time.                                           be achieved without an increase in credit risk. Based on CDO type, current spreads
                                                should converge toward the idealized spread over time. To identify CDO sectors where
                                                we believe there is value, we examined new issue spreads for the various CDOs that have
                                                been issued to date in 2000. Summary statistics that show the average, minimum and
                                                maximum spread over LIBOR of CDOs by type and the average minimum and maximum
                                                average life of the sample are shown in Table 2. Table 3 on page 7 shows a listing of
                                                CDOs by type with notes on certain features.

                                                Table 2: Recent AAA Tranche CDO New Issue Spreads
                                                                                           LIBOR Spread                                        Average Life           No. of
                                                                                     Mean         Min.        Max.          SD         Mean          Min.     Max.   Tranches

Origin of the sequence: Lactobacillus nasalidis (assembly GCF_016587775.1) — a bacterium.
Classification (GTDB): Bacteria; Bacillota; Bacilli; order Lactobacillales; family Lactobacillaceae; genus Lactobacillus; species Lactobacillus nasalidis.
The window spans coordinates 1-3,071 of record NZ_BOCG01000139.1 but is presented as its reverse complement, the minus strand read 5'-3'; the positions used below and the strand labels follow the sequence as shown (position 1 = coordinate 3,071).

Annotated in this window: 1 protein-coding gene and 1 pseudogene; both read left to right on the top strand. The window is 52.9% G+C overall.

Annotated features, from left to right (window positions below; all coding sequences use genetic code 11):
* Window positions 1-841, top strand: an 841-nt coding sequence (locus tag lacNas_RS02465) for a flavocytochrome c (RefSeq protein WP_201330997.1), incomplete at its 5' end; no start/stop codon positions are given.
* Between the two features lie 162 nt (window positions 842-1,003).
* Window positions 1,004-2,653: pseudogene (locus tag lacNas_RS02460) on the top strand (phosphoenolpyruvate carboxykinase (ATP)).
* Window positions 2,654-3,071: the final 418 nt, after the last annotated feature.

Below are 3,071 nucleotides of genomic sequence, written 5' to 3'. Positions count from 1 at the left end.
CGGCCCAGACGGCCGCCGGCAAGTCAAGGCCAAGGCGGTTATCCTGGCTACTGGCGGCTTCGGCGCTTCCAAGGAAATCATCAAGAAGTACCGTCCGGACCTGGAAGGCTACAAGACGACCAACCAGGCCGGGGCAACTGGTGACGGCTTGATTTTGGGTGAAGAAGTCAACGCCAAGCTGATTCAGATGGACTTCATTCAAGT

CLOs—Balance Sheet                   27           23          29            2.5        4.6          3.6       5.0       4
                                                 CLOs—Arbitrage                       43           40          52            5.2        6.9          6.4       8.4       5
                                                 CDOs—Loan/Bond Mix                   44           40          50            3.7        8.0          7.0       8.9       9
                                                 CBOs—Bonds                           46           40          65            7.8        7.6          5.1       9.3      18
                                                 CLOs—CRE                             51           42          58            7.0        6.8          5.2       8.2       4
                                                 CDOs—ABS                             53           45          70            8.1        7.3          4.5      10.2      11
                                                 Total/Average                        46           23          70            5.7        7.2          3.6      10.2      51
                                                 ABS: Asset-backed securities; CBOs: Collateralized bond obligations; CDOs: Collateralized debt obligations;
                                                 CLOs: Collateralized loan obligations; CRE: Commercial real estate; SD : Standard deviation.